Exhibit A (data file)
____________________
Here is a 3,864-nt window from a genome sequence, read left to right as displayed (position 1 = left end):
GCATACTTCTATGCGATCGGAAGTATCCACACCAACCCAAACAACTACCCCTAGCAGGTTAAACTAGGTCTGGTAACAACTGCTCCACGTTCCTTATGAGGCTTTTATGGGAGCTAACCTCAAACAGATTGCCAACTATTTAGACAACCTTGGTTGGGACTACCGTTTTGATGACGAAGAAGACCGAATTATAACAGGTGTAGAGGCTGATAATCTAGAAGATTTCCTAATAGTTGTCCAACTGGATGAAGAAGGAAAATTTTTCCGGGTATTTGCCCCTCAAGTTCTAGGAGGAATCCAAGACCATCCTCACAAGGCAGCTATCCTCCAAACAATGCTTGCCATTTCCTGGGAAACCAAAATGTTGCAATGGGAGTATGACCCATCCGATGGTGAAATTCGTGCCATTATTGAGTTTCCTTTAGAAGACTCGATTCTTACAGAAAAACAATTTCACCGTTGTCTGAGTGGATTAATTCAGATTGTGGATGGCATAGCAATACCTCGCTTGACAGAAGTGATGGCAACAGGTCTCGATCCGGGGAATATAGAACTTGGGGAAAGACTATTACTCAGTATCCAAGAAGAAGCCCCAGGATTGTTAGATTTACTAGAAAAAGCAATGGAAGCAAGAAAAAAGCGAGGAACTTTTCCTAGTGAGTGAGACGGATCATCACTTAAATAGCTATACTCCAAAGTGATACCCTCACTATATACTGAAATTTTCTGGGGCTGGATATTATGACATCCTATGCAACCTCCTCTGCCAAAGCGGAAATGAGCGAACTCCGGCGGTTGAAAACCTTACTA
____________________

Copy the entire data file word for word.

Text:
Here is a 3,864-nt window from a genome sequence, read left to right as displayed (position 1 = left end):
GCATACTTCTATGCGATCGGAAGTATCCACACCAACCCAAACAACTACCCCTAGCAGGTTAAACTAGGTCTGGTAACAACTGCTCCACGTTCCTTATGAGGCTTTTATGGGAGCTAACCTCAAACAGATTGCCAACTATTTAGACAACCTTGGTTGGGACTACCGTTTTGATGACGAAGAAGACCGAATTATAACAGGTGTAGAGGCTGATAATCTAGAAGATTTCCTAATAGTTGTCCAACTGGATGAAGAAGGAAAATTTTTCCGGGTATTTGCCCCTCAAGTTCTAGGAGGAATCCAAGACCATCCTCACAAGGCAGCTATCCTCCAAACAATGCTTGCCATTTCCTGGGAAACCAAAATGTTGCAATGGGAGTATGACCCATCCGATGGTGAAATTCGTGCCATTATTGAGTTTCCTTTAGAAGACTCGATTCTTACAGAAAAACAATTTCACCGTTGTCTGAGTGGATTAATTCAGATTGTGGATGGCATAGCAATACCTCGCTTGACAGAAGTGATGGCAACAGGTCTCGATCCGGGGAATATAGAACTTGGGGAAAGACTATTACTCAGTATCCAAGAAGAAGCCCCAGGATTGTTAGATTTACTAGAAAAAGCAATGGAAGCAAGAAAAAAGCGAGGAACTTTTCCTAGTGAGTGAGACGGATCATCACTTAAATAGCTATACTCCAAAGTGATACCCTCACTATATACTGAAATTTTCTGGGGCTGGATATTATGACATCCTATGCAACCTCCTCTGCCAAAGCGGAAATGAGCGAACTCCGGCGGTTGAAAACCTTACTA